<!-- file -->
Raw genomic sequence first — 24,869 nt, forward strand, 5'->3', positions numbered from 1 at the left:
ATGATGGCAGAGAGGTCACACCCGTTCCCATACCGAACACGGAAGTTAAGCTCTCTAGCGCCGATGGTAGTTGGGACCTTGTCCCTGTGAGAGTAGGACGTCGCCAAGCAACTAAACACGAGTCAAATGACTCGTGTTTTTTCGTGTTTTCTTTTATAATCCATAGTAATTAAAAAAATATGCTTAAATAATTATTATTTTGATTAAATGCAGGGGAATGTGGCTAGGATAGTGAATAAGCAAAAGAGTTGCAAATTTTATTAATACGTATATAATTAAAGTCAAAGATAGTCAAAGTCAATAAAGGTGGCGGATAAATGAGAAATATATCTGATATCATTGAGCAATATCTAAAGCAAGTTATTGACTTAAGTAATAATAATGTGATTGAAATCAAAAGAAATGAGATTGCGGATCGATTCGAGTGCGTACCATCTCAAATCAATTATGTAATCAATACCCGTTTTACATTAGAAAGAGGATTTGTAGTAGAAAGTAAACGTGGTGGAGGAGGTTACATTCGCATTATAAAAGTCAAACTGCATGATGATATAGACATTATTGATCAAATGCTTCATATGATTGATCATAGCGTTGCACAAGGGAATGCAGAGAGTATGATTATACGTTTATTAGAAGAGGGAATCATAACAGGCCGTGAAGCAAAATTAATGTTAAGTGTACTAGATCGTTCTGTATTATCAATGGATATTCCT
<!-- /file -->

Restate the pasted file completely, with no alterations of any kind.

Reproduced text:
Raw genomic sequence first — 24,869 nt, forward strand, 5'->3', positions numbered from 1 at the left:
ATGATGGCAGAGAGGTCACACCCGTTCCCATACCGAACACGGAAGTTAAGCTCTCTAGCGCCGATGGTAGTTGGGACCTTGTCCCTGTGAGAGTAGGACGTCGCCAAGCAACTAAACACGAGTCAAATGACTCGTGTTTTTTCGTGTTTTCTTTTATAATCCATAGTAATTAAAAAAATATGCTTAAATAATTATTATTTTGATTAAATGCAGGGGAATGTGGCTAGGATAGTGAATAAGCAAAAGAGTTGCAAATTTTATTAATACGTATATAATTAAAGTCAAAGATAGTCAAAGTCAATAAAGGTGGCGGATAAATGAGAAATATATCTGATATCATTGAGCAATATCTAAAGCAAGTTATTGACTTAAGTAATAATAATGTGATTGAAATCAAAAGAAATGAGATTGCGGATCGATTCGAGTGCGTACCATCTCAAATCAATTATGTAATCAATACCCGTTTTACATTAGAAAGAGGATTTGTAGTAGAAAGTAAACGTGGTGGAGGAGGTTACATTCGCATTATAAAAGTCAAACTGCATGATGATATAGACATTATTGATCAAATGCTTCATATGATTGATCATAGCGTTGCACAAGGGAATGCAGAGAGTATGATTATACGTTTATTAGAAGAGGGAATCATAACAGGCCGTGAAGCAAAATTAATGTTAAGTGTACTAGATCGTTCTGTATTATCAATGGATATTCCT